What is GDDR4?

The major advancement that makes the new X1950 series possible is the availability of GDDR4. This really is an incremental step forward from GDDR3 with an eye towards power saving. Of course, in the high end graphics world "power saving" is a euphemism for overclockability. Thus we have a technology designed to run efficiently and to be pushed beyond the limit of reason. Sometimes we can have our cake and eat it too. While the majority of the power savings come in at lower clock speeds, we will see in our tests that there are some power benefits at the high end as well.

We have gotten our hands on some information about GDDR4, and will do our best to extract the most useful data. The major advances of GDDR4 include a lower voltage requirement of 1.5V (or up to 1.9V if overclocking). At the low end, this offers a 30% power savings over GDDR3 clock for clock. We also see a fixed burst length of 8 bits with GDDR4 as opposed to 4 with GDDR3. This allows the RAM to run at half the core frequency while offering the same memory bandwidth as GDDR3, which results in significant power savings (a 2GHz data rate GDDR3 chip would run with a core clock of 500MHz, while GDDR4 can run at 250MHz). Alternately, this can be used to provide higher memory speeds in high end systems.

Data bus inversion (DBI) also makes its way into memory with GDDR4. This technique helps to lower the average power used by the bus by minimizing the number of zeros transmitted. At first glance, this might not make much sense, but it all has to do with how zeros are sent. These days, it's most common to see digital logic use active low signaling. This means that a digital 1 is actually represented by a low power state. This is ostensibly because it is easier to create a sink than a source (it's easier to pull voltage down from a high state than to raise it up from a ground state). This means that we are actually using more power when we are sending a zero because the signal for a zero is a high voltage state.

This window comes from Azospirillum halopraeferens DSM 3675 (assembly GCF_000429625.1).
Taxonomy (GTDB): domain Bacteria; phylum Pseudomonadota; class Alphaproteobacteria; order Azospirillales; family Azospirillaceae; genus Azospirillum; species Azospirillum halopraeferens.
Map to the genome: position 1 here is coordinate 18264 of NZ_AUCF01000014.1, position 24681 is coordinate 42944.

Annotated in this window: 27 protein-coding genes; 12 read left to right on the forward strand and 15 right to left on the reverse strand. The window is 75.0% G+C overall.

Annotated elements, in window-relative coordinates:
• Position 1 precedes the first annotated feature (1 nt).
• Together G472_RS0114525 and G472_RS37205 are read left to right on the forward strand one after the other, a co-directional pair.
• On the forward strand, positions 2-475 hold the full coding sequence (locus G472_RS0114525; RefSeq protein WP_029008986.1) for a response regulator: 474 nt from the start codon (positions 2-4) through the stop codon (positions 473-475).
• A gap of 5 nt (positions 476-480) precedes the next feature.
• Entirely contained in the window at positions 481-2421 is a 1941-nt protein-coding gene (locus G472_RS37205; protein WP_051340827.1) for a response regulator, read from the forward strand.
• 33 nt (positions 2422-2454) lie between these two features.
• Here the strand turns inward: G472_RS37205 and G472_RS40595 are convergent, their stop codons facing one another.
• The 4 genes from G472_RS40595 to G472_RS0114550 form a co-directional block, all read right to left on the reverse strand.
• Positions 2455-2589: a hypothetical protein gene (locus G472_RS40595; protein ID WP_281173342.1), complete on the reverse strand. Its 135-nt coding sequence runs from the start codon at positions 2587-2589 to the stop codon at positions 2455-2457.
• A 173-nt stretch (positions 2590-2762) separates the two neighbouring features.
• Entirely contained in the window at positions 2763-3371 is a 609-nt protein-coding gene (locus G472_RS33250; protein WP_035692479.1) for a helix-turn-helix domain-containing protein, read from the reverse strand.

The way DBI works is that all the data is inverted if the current byte to be transmitted contains more than 4 zeros. A separate control bit (aptly named the DBI flag) is used to indicate whether the data is inverted on the bus or not. Here are a couple examples of what would happen when transmitting data over a bus using DBI.

data to send: 11100000
data on bus: 00011111, DBI Flag = 1

data to send: 11111000
data on bus: 11111000, DBI Flag = 0

Addressing is also done differently with GDDR4. If we are considering the 16Mx32 (this means 16 million address that hold 32bits of data each) 512Mbit GDDR4 modules currently available from Samsung, we will have only 12 address pins. A full address is sent in two consecutive clock cycles (as 24-bits are needed to select between 16 million addresses). This frees pins to use for other things, like power and ground which could increase the capability of the DRAM to run at high speeds. Among the other optimizations, a multi-cycle preamble is used to make sure that timing is accurate when sending and receiving data (allowing for faster speeds), GDDR4 has a lower input capacitance than GDDR3, and memory manufacturers have more control over the properties of the transistors and resistors used in the driver and receiver in order to better tune products to specific needs.